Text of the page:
The IRM asked the Cabinet Secretariat to provide information on the mechanism for community members to minor and report on spending, the percentage of compliance with the Glass Account system among government agencies. However, the Cabinet Secretariat did not respond to this request. For more details, see Section IV: Methodology and Sources. Therefore, the implementation of this commitment is assessed as having not started at the end of the first year of the action plan period.

Next Steps

The IRM recommends carrying this commitment forward to the next action plan, but with greater clarity on which information on transactions will be published to the Glass Account Portal. The commitment should also provide greater detail on how the proposed feedback mechanism will function, such as the procedures for submission of questions on spending, complaints about the misuse of funds, and the obligations of government officials to respond to these public inquiries.

IRM End of Term Status Summary

9. Promoting glass account system

Commitment Text:

Improve and refine indicators for measuring budget and financial information transparency of government organizations. While strengthening the government's capacity to respond to complaints and feedback of citizens and civil society organizations.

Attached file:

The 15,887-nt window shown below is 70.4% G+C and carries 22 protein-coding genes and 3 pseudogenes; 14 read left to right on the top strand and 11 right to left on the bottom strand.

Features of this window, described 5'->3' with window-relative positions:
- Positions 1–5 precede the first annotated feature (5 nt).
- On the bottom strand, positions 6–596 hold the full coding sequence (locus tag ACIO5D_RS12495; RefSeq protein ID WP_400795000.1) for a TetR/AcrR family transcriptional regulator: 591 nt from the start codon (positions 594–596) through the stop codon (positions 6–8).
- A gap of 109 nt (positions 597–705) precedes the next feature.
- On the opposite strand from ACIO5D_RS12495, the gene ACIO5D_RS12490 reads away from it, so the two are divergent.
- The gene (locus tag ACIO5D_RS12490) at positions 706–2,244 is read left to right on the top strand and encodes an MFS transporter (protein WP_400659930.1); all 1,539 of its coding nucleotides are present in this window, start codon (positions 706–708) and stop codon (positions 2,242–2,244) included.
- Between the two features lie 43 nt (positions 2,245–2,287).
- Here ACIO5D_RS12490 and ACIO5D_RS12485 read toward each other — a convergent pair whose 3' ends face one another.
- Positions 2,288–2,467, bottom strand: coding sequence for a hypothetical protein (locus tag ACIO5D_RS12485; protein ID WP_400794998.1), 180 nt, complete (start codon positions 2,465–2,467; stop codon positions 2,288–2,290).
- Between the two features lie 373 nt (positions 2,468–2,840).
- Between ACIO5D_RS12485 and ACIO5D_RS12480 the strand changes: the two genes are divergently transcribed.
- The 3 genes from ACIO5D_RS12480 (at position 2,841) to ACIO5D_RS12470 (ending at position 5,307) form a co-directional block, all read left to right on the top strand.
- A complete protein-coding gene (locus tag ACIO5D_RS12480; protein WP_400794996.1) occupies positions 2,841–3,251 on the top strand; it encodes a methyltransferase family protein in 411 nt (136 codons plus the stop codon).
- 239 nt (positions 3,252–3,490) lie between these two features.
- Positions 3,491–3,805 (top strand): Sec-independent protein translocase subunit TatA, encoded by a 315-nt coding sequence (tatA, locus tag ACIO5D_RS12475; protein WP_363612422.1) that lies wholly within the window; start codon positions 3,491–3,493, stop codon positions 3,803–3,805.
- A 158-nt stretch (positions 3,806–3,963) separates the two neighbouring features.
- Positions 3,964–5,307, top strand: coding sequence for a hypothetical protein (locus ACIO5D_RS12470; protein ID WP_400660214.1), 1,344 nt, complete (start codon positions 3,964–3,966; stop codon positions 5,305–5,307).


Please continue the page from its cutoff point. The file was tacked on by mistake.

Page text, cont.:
Status quo or problem addressed:

Activities aimed at ensuring budget and financial transparency have had an important impact on the implementation of the Law on Glass Account (2014), and all government organizations are now beginning to make their budget spending more transparent to the public. Despite this achievement, there is public suspicion regarding government agencies hiding their budget spending by dividing their expenses over 5 million on the actual budget spending. Because of this, it is necessary to reduce the transaction transparency threshold to MNT 1 million for government organizations.

Milestones:

9.1. Promote an updated and improved online system for the Law on glass account on a regular and continuous basis.